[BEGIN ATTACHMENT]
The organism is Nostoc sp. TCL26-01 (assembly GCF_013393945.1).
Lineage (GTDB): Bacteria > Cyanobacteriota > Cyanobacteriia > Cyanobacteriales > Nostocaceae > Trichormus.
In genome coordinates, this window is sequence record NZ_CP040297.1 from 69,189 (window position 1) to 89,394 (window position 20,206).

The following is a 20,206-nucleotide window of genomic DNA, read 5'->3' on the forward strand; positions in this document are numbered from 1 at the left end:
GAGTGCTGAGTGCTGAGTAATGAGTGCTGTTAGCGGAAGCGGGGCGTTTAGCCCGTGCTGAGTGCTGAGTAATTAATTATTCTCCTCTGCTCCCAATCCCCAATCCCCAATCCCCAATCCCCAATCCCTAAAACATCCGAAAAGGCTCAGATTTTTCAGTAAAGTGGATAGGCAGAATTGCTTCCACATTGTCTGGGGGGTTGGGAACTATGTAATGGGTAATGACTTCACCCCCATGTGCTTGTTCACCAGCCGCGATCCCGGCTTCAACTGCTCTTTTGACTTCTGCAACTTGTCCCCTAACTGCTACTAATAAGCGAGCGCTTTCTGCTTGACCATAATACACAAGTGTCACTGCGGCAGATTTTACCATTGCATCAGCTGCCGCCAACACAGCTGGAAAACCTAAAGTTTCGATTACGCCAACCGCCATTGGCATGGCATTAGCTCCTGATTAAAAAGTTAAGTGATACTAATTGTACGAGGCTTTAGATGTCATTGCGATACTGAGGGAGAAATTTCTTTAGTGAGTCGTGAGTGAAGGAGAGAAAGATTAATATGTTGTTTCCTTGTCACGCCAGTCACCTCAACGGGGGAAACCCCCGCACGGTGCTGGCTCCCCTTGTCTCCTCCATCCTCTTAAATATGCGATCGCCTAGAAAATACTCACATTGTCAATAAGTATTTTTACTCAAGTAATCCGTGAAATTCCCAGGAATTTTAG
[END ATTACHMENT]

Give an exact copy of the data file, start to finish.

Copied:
The organism is Nostoc sp. TCL26-01 (assembly GCF_013393945.1).
Lineage (GTDB): Bacteria > Cyanobacteriota > Cyanobacteriia > Cyanobacteriales > Nostocaceae > Trichormus.
In genome coordinates, this window is sequence record NZ_CP040297.1 from 69,189 (window position 1) to 89,394 (window position 20,206).

The following is a 20,206-nucleotide window of genomic DNA, read 5'->3' on the forward strand; positions in this document are numbered from 1 at the left end:
GAGTGCTGAGTGCTGAGTAATGAGTGCTGTTAGCGGAAGCGGGGCGTTTAGCCCGTGCTGAGTGCTGAGTAATTAATTATTCTCCTCTGCTCCCAATCCCCAATCCCCAATCCCCAATCCCCAATCCCTAAAACATCCGAAAAGGCTCAGATTTTTCAGTAAAGTGGATAGGCAGAATTGCTTCCACATTGTCTGGGGGGTTGGGAACTATGTAATGGGTAATGACTTCACCCCCATGTGCTTGTTCACCAGCCGCGATCCCGGCTTCAACTGCTCTTTTGACTTCTGCAACTTGTCCCCTAACTGCTACTAATAAGCGAGCGCTTTCTGCTTGACCATAATACACAAGTGTCACTGCGGCAGATTTTACCATTGCATCAGCTGCCGCCAACACAGCTGGAAAACCTAAAGTTTCGATTACGCCAACCGCCATTGGCATGGCATTAGCTCCTGATTAAAAAGTTAAGTGATACTAATTGTACGAGGCTTTAGATGTCATTGCGATACTGAGGGAGAAATTTCTTTAGTGAGTCGTGAGTGAAGGAGAGAAAGATTAATATGTTGTTTCCTTGTCACGCCAGTCACCTCAACGGGGGAAACCCCCGCACGGTGCTGGCTCCCCTTGTCTCCTCCATCCTCTTAAATATGCGATCGCCTAGAAAATACTCACATTGTCAATAAGTATTTTTACTCAAGTAATCCGTGAAATTCCCAGGAATTTTAG